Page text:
The bcr-abl transcripts can generate a T-cell response [31–34]. Successful allogeneic, autologous, and HLA-identical sibling dendritic cell immunization strategies against CML with b3a2-p210 peptide have also been tried, with generation of T-cell response [35–39]. There are reports of successful in vitro generation of HLA-DRB1*1501-restricted p190 minor bcr-abl (e1a2)-specific CD4+ T lymphocytes in ALL [40, 41]. The restriction was confirmed by loss of the cytotoxic effect in the presence of anti-HLA-DR and preservation of the effect when anti-HLA class I was used.
It seems that bcr-abl peptides are presented by many different HLA types. The negative association could occur because the early leukemogenic events are contained by a T-cell cytotoxic response and this prevents disease proliferation. A positive association could mean that the HLA molecules do not present the bcr-abl transcripts. We hold the theoretical assumption that HLA-restricted T-cell cytotoxicity performs an immunosurveillance role in the pathogenesis of bcr-abl-transcript leukemias. Should this assumption hold, knowledge of the HLA association with different bcr-abl transcripts would have diagnostic and prognostic implications. It would also help in improving strategies of immunization with the bcr-abl peptides against t(9;22) (q34;q11) leukemia.
Nowell PC, Hungerford DA: A minute chromosome in human chronic granulocytic leukemia. Science. 1960, 132: 1197-1200.
Catovsky D: Ph1-positive acute leukaemia and chronic granulocytic leukaemia: one or two diseases?. Br J of Haematol. 1979, 42: 493-498.
Rowley JD: A new consistent chromosomal abnormality in chronic myelogenous leukemia identified by quinacrine fluorescence and Giemsa staining. Nature. 1973, 243: 290-293.
de Kleinn A, Van Kessel AG, Grosveld D, Bartram CR, Hagemeijer A, Bootsma D, Spurr NK, Heisterkamp N, Groffen J, Stephenson JR: A cellular oncogene is translocated to the Philadelphia chromosome in chronic myelocytic leukemia. Nature. 1982, 300: 765-767.
Groffen J, Stephenson JR, Heisterkamp N, de Klein A, Bartram CR, Grosveld G: Philadelphia chromosomal breakpoints are clustered within a limited region, bcr, on chromosome 22. Cell. 1984, 36 (1): 93-99. 10.1016/0092-8674(84)90077-1.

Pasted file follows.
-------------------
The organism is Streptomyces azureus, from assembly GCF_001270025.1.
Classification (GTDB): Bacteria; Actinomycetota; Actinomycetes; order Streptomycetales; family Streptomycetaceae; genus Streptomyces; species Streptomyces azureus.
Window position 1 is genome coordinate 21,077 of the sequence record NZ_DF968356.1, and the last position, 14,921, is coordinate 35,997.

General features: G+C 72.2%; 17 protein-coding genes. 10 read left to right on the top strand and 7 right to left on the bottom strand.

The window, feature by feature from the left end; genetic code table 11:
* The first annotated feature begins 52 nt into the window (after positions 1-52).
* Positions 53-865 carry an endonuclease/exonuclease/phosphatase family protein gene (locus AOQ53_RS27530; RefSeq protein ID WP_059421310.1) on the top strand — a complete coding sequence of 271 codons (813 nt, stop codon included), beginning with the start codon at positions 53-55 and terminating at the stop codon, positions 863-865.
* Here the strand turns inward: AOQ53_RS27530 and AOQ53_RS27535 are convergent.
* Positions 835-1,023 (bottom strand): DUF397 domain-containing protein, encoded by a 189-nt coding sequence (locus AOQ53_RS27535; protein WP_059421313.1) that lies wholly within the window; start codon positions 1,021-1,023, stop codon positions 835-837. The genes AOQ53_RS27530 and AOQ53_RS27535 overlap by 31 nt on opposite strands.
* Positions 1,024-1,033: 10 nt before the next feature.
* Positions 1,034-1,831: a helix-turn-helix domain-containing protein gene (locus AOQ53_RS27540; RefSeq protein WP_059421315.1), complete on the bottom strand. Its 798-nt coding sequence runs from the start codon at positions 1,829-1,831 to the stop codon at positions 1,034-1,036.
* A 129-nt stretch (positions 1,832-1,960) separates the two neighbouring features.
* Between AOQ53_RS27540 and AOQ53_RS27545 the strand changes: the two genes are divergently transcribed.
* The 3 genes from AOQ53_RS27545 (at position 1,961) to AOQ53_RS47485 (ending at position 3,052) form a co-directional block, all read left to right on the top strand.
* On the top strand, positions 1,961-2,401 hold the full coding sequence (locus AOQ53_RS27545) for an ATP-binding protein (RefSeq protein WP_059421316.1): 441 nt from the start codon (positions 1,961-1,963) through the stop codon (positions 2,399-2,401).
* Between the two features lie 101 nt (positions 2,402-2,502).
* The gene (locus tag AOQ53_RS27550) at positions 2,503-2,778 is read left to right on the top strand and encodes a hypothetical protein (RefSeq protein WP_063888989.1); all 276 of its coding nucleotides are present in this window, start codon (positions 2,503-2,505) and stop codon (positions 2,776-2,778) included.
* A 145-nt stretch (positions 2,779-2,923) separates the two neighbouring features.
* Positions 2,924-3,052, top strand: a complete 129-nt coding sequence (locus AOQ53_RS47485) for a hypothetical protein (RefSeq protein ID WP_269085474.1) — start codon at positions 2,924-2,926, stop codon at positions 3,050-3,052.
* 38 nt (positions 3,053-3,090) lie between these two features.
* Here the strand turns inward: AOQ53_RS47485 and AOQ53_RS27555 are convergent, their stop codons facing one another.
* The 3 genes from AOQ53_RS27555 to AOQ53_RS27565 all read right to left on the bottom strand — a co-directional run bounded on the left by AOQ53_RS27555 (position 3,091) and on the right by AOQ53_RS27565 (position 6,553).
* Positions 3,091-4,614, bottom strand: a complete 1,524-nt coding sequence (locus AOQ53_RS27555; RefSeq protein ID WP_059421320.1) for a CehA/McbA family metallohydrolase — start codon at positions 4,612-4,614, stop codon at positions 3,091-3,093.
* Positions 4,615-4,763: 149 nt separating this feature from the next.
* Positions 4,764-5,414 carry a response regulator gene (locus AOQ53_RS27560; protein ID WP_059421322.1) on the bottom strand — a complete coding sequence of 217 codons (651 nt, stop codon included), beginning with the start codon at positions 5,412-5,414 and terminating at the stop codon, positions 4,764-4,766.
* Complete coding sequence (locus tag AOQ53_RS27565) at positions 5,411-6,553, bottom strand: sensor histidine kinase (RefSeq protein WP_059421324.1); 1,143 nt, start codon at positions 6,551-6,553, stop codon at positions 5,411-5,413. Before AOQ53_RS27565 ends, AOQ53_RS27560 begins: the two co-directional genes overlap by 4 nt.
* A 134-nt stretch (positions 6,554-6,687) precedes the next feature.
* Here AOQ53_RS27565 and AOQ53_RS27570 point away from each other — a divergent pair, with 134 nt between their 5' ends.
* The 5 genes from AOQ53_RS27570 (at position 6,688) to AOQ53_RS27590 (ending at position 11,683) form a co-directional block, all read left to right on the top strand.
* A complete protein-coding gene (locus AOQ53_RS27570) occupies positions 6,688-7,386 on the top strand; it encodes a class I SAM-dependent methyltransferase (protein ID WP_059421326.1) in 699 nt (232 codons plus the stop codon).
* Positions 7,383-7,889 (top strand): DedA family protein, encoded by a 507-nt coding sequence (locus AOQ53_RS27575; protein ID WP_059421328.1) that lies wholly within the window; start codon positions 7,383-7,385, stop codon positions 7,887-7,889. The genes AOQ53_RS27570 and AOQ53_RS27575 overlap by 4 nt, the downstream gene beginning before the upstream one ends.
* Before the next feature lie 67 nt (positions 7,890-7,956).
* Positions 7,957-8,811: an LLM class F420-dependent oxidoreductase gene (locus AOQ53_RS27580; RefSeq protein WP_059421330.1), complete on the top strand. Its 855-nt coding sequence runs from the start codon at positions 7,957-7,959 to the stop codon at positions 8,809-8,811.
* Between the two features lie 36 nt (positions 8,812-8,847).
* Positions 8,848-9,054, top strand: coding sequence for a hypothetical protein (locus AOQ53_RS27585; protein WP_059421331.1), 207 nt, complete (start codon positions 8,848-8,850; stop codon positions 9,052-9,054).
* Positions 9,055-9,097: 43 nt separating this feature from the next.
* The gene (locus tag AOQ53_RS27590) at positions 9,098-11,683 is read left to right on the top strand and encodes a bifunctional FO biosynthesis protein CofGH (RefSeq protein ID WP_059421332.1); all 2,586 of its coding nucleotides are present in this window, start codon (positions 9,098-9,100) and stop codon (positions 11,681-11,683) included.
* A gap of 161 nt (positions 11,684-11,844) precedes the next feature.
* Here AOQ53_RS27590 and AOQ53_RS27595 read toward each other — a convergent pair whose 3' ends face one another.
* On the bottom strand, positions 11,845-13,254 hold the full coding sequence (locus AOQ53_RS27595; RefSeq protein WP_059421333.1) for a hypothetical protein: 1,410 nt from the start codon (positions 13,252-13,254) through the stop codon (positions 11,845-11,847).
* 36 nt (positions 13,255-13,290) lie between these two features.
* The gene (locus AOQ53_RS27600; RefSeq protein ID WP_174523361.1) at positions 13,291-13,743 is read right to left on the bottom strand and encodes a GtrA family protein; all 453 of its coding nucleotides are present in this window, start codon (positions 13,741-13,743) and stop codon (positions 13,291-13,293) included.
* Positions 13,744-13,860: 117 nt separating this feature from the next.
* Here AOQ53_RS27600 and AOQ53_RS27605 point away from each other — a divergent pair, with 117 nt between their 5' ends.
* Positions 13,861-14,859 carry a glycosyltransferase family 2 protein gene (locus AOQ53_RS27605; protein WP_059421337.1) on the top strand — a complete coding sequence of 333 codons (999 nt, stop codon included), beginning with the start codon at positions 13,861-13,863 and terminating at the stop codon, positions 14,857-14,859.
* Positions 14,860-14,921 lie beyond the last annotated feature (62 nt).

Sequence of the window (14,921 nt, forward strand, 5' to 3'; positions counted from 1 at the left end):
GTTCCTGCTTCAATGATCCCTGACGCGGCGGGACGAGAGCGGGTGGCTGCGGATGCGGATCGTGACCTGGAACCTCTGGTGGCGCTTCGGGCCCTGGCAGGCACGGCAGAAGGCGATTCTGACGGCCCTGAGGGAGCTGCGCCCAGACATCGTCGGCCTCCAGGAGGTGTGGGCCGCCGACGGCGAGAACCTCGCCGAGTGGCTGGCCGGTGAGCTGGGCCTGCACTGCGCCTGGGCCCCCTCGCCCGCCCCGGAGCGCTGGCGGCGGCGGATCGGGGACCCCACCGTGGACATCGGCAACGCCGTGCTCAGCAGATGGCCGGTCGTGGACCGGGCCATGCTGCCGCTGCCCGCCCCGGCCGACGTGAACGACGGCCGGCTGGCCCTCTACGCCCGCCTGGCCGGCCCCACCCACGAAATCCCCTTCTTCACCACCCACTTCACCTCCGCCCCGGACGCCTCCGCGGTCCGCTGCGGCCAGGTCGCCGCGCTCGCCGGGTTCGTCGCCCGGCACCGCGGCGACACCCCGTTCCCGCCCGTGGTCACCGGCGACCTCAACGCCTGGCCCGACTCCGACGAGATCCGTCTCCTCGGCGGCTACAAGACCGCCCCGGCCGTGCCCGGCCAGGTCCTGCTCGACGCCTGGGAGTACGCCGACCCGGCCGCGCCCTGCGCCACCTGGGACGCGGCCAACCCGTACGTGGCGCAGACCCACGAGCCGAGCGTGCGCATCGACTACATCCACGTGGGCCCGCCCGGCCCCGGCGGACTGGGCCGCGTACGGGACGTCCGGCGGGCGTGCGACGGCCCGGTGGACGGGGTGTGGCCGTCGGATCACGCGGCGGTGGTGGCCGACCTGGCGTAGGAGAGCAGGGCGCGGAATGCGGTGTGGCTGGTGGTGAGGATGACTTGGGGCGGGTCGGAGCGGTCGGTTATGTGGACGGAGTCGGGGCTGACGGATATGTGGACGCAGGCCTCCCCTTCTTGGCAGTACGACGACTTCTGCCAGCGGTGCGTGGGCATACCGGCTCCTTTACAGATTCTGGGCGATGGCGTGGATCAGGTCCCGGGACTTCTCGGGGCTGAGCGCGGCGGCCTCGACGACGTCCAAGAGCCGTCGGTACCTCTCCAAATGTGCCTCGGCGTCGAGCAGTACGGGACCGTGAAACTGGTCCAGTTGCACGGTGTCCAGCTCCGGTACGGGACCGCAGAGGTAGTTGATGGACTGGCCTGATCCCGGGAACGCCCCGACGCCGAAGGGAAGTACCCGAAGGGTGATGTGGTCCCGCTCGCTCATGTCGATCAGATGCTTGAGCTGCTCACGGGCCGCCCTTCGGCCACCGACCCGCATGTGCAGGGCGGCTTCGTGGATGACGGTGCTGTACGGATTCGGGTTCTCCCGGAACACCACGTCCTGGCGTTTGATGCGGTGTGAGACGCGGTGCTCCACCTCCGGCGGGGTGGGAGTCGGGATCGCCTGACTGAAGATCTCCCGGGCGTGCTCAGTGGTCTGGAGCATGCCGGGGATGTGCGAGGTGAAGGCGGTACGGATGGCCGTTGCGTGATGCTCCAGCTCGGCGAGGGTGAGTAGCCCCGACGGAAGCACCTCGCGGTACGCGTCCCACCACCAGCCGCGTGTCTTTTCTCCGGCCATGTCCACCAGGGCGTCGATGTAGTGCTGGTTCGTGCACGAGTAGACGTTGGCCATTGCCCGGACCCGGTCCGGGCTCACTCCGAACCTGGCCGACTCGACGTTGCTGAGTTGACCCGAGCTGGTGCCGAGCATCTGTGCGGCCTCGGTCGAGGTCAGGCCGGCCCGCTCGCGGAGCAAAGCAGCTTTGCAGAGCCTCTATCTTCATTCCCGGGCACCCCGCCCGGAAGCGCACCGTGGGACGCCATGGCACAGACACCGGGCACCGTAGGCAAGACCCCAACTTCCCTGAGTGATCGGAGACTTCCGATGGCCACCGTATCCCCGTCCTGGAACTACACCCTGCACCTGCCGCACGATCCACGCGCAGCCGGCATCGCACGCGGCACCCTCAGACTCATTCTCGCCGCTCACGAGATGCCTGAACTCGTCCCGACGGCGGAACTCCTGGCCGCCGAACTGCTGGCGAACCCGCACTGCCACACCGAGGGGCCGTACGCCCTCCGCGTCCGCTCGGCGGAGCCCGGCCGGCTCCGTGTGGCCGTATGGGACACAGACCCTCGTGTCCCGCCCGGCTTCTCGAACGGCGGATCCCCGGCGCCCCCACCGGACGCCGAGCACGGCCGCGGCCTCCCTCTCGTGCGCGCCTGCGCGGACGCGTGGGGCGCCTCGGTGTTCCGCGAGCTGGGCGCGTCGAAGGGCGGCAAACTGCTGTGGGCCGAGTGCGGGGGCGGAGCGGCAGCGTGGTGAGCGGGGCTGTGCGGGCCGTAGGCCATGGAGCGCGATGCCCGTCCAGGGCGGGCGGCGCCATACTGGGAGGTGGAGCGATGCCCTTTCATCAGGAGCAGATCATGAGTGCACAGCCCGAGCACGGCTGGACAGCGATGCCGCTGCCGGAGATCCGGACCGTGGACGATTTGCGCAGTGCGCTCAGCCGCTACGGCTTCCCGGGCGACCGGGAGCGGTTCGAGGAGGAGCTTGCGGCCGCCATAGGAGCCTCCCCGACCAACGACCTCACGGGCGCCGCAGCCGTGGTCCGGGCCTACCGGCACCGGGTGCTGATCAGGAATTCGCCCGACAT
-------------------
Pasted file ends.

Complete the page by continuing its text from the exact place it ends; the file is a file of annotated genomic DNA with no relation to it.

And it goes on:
Kantarjian HM, Deisseroth A, Kuzrock R, Estrov Z, Talpaz M: Chronic myelogenous leukemia: A concise update. Blood. 1993, 82: 691-703.
Melo JV: The diversity of BCR-ABL fusion proteins and their relationship to leukemia phenotype. Blood. 1996, 88: 2375-2384.
Shtivelman E, Lifshitz B, Gale RP, Canaani E: Fused transcript of abl and bcr genes in chronic myelogenous leukemia. Nature. 1985, 315: 550-554.
Ben-Nariah Y, Daley GQ, Mes-Masson AM, Witte ON, Baltimore D: The chronic myelogenous leukemia-specific p210 protein is the product of the bcr-abl hybrid gene. Science. 1986, 233: 212-214.
Hermans A, Heisterkamp N, von Linden M, van Baal S, Meijer D, vander Plas D, Wiedermann LM, Groffen J, Bootsma D, Grosveld G: Unique fusion of bcr and c-abl genes in Philadelphia chromosome-positive acute lymphoblastic leukemia. Cell. 1987, 51: 33-40. 10.1016/0092-8674(87)90007-9.
Saglio G, Guerrasio A, Rosso C, Zaccaria A, Tassinari A, Serra A, Rege Cambrin G, Mazza U, Gavosto F: New type of BCR/ABL junction in Philadelphia chromosome-positive chronic myelogenous leukemia. Blood. 1990, 76: 1819-1824.
McLaughlin J, Chianese E, Witte ON: Alternative forms of the bcr-abl oncogene have quantitatively different potencies for stimulation of immature lymphoid cells. Mol Cell Biol. 1989, 9: 1866-1874.
Lugo TG, Pendergast AM, Muller AJ, Witte ON: Tyrosine kinase activity and transformation potency of bcr-abl oncogene products. Science. 1990, 247: 1079-1082.
Heisterkamp N, Jenster G, Ten Hoeve J, Zovich D, Pattengale PK, Groffen J, Bootsma D, Grosveld G: Acute leukemia in BCR/ABL transgenic mice. Nature. 1990, 344: 251-253. 10.1038/344251a0.
Fainstein E, Marcelle C, Rosner A, Canaani E, Gale RP, Dreazen O, Smith SD, Croce CM: A new fused transcript in Philadelphia chromosome-positive acute lymphocytic leukaemia. Nature. 1987, 330: 386-388. 10.1038/330386a0.
Pane F, Frigeri F, Sindona M, Luciano L, Ferrara F, Cimino R, Meloni G, Saglio G, Salvatore F, Rotoli B: Neutrophilic-chronic myeloid leukemia: a distinct disease with a specific molecular marker (BCR/ABL with C3/A2 junction). Blood. 1996, 88: 2410-2414.